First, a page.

Four Core Questions
The studies concentrated on four questions:
> How often did injured workers use opioids?
> Which states had higher or lower use and longer-term use of opioids?
> Do prescribing patterns vary by state?
> How often were drug testing and other guideline recommended services used among injured workers with longer-term use of opioids?
Variation in Percentages of Injured Workers Receiving Opioid Prescriptions
In most states, three out of four injured workers received opioids for pain relief. The level of opioids per claim was unusually high in Louisiana and Arkansas, where close to 90 percent of injured workers with pain received opioids. The studies noted that a higher proportion of records in these states also had longer-term opioid use.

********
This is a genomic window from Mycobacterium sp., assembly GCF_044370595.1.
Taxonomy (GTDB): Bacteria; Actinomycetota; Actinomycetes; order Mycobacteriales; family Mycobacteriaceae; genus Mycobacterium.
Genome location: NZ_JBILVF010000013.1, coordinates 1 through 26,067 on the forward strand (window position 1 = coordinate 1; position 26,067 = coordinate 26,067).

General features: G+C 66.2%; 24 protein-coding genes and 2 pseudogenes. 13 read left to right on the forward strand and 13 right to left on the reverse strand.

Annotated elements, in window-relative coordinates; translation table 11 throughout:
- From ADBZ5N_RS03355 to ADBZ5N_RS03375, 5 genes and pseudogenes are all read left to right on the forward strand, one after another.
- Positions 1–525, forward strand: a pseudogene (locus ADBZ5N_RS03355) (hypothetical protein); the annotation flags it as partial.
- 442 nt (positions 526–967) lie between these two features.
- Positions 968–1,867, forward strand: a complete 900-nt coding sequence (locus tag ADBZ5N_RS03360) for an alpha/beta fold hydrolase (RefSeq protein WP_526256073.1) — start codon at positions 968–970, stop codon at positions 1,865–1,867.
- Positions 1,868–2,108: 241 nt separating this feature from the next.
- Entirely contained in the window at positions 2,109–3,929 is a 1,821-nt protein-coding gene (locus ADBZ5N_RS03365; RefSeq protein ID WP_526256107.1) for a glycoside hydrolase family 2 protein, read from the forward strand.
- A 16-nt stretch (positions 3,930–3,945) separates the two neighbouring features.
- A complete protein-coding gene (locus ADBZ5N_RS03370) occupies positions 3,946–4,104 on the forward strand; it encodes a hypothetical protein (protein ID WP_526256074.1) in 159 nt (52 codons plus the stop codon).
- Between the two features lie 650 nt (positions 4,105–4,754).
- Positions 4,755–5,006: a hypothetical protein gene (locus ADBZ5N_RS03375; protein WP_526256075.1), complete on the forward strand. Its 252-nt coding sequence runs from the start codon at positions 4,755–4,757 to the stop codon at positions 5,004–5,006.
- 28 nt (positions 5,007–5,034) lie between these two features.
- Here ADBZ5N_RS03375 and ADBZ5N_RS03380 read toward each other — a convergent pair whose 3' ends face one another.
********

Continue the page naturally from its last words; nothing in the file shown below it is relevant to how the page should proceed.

In three of the states studied—New Jersey, Connecticut, and Illinois—the proportion of injured workers receiving opioids for pain was much smaller—about 60 percent. The researchers stress that there is no hard and fast rule to determine what level is “high” and what level is “low,” that the large grouping of states was utilized in order to show the range across a broad spectrum.
Looking at the median state (Iowa), 22 percent of all pain medication prescriptions were for hydrocodone acetaminophen products (e.g., Percocet®, OxyContin®).
Substantial Variation in Amounts Prescribed
The researchers observed substantial variation in the amounts of opioids prescribed to an injured worker across the 25 states studied. For comparison purposes, the researchers converted the opioid data into Morphine Equivalent Amounts (MEA), a process that combines the number of prescriptions, the quantity of pills within each prescription, and the strength of each pill. The results ranged from a low of 900 MEA in Missouri to more than four times that much in New York and Louisiana.
Long-Term Use Also Varies Among the Study States